Eve ft. Konshens, “Reload”
At the turn of the century, Eve dropped three albums in just under three years; the creative high point was 2001’s staggering Scorpion, which was stuffed with A-list talent behind the boards and on guest spots but dominated by the sheer force of Eve’s personality. But the Philly native lost the next decade to record-label red tape: She didn’t return until 2013, with the long-delayed, largely overlooked Lip Lock. “Reload,” her first song in six years, is in the tradition of East Coast summer singles that gesture toward dancehall. Eve sounds potent and ready to reinsert herself into the fray.
Kool Keith, KEITH
The thing you absolutely have to understand about Kool Keith is that he opens this, his 17th solo album, with an entire song about how he gets uncontrollably horny at Foot Locker because the women look so good in the referee uniforms. KEITH is produced in its entirety but Psycho Les, a founding member of the Beatnuts, and features enough of Keith’s psychedelic, totally singular tangents to be essential whether you’ve followed him since the Ultramagnetic days or just stumbled in looking for some Jordans.
Kanye West Covers Forbes
Kanye West appears on the current cover of Forbes magazine, a publication that describes this current era as “by far the best stretch” of West’s career. That confusing optimism stems from the apparent commercial success of the Yeezy line, which Forbes says is expected to gross $1.5 billion this year. The story is filled with endearingly insane points of excess (he flies out a crew from Europe to repair scuffs on the custom floor in his home) and depressing fealty to corporatespeak (“I’m a product guy at my core”). The most bizarre bit, though, is the revelation that Kanye has quietly been working on a series of prefab shelters for people who are homeless, each structure designed to resemble sets from Star Wars.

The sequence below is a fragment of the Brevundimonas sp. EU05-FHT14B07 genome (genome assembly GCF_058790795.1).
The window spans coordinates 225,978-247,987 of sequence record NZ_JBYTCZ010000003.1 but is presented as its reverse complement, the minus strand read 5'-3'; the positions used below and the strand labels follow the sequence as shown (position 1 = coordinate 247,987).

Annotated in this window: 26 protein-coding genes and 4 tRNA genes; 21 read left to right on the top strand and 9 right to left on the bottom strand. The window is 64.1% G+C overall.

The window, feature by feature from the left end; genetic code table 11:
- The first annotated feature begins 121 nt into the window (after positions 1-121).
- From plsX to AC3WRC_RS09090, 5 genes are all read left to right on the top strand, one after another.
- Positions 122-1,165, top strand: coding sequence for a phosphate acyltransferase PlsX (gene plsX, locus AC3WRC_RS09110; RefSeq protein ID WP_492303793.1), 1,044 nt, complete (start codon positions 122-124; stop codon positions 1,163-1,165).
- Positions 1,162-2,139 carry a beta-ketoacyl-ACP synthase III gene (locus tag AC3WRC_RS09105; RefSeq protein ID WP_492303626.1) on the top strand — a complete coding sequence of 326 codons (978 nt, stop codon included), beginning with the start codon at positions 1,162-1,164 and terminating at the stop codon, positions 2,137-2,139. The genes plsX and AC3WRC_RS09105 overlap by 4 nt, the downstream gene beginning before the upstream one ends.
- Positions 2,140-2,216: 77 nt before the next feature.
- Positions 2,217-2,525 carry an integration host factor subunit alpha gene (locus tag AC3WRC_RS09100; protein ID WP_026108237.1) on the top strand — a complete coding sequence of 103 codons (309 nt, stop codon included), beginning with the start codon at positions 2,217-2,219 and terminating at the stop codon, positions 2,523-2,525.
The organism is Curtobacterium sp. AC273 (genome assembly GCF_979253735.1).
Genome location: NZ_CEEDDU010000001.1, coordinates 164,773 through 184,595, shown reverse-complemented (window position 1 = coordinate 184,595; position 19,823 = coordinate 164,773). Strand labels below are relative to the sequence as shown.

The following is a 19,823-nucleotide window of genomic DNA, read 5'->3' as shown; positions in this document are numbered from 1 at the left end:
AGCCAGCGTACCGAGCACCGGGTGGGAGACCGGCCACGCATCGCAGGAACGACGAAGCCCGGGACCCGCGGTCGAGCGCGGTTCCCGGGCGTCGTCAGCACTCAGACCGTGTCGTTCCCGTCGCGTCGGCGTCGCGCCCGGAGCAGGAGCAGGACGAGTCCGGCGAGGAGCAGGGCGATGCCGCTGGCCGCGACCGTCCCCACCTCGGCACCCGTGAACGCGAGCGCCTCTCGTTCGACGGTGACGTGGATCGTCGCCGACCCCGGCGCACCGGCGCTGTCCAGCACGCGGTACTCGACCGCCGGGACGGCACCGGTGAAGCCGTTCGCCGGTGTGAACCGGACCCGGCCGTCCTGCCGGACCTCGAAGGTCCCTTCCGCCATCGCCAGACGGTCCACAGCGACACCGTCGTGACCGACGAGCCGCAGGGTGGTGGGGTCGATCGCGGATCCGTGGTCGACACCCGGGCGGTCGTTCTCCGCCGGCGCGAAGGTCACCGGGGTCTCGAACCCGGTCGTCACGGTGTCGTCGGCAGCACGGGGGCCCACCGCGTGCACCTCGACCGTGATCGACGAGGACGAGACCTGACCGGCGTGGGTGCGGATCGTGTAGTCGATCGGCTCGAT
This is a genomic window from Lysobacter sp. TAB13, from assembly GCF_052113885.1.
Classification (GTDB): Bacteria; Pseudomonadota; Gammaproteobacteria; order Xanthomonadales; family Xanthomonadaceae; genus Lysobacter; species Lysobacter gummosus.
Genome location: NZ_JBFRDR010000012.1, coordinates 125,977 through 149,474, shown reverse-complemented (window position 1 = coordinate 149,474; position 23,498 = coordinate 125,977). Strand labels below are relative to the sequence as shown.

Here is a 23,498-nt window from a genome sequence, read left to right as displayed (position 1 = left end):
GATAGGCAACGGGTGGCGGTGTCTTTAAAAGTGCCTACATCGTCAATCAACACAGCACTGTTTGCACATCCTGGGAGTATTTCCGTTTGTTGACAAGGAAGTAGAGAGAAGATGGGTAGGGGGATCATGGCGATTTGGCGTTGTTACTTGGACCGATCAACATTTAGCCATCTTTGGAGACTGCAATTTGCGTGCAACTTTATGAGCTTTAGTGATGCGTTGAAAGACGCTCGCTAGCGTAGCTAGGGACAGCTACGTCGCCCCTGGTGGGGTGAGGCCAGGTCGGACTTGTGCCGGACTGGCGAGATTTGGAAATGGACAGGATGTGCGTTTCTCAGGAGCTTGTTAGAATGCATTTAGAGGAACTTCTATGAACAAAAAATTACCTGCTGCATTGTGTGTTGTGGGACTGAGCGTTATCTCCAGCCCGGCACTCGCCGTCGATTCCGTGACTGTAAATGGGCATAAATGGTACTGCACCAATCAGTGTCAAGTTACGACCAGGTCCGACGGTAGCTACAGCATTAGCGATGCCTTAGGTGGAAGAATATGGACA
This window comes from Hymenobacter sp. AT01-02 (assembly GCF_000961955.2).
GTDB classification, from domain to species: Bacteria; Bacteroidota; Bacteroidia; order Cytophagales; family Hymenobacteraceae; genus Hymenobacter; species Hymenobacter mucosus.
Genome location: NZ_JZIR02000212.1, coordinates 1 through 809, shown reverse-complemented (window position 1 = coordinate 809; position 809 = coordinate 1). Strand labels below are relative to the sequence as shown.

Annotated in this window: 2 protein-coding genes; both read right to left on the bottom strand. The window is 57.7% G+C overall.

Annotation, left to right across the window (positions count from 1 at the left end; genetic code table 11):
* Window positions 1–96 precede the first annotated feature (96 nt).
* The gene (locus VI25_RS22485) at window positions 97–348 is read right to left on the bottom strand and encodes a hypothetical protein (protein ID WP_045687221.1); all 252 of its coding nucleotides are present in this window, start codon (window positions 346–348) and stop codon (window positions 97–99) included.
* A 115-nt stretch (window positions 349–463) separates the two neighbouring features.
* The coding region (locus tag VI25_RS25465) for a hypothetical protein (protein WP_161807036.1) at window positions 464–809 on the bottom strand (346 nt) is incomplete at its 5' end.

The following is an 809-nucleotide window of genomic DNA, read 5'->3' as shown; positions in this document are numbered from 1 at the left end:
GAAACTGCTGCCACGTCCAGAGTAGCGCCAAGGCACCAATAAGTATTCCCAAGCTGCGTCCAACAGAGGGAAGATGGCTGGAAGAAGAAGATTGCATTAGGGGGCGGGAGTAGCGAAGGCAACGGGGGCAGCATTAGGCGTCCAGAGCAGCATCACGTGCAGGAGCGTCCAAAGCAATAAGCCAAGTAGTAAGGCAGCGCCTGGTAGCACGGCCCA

Jermaine Dupri Called Out Over Comments on Women in Rap
During a recent interview with PeopleTV, Jermaine Dupri was unable to name a female rapper he currently enjoys. He said, instead:
“I can’t really say. The only reason why I can’t say is because I feel they’re all rapping about the same things. I don’t think they’re showing us who’s the best rapper. I think they’re trying to show — for me, it’s like strippers rapping. And as far as rap goes, I’m not getting who’s the best rapper. I’m getting like, ‘Okay, you got a story about you dancing in the club, you got a story about you dancing in the club, you got a story about you dancing in the club.’ It’s like, ‘Okay, who’s going to be the rapper?’ At some point, somebody’s going to have to break out of that mold and just show us — talk about other things, just rap about other things besides that.”
Those comments were, quite understandably, met with considerable backlash: from Doja Cat and Cardi B on Instagram, from Ari Lennox in a freestyle, and countless others, including a handful of male artists, most prominently 6lack, who was unimpressed by Dupri’s attempt at spinning the situation into a “So So Def Female Cypher.”
Nicki Minaj Cancels Performance in Saudi Arabia
Nicki Minaj has pulled out of a scheduled festival performance in Jeddah, the second-largest city in Saudi Arabia. “After better educating myself on the issues, I believe it is important for me to make clear my support for the rights of women, the LGBTQ community, and freedom of expression,” Minaj said in a statement to the Associated Press, referencing controversy over a variety of the Saudi Arabian government’s positions on a number of human-rights fronts.
Fraud Suit Against Ja Rule Dismissed
Last week a judge in Manhattan Federal Court issued a 32-page decision dismissing a lawsuit that accused Ja Rule and a man named Grant Margolin of fraud. Margolin was the chief marketing officer for Fyre Fest, the ill-fated destination music festival for which Ja had become the most visible spokesperson. The suit was brought by some of the festival’s attendees. (The debacle has been the subject of two documentaries; its chief architect, Billy McFarland, is serving a six-year prison term and has been ordered to forfeit $26 million.) “There is no assertion that the Festival when first conceived or introduced to the public was intended not to go forward or that defendants intended not to perform by organizing the advertised amenities and accommodation,” the judge wrote.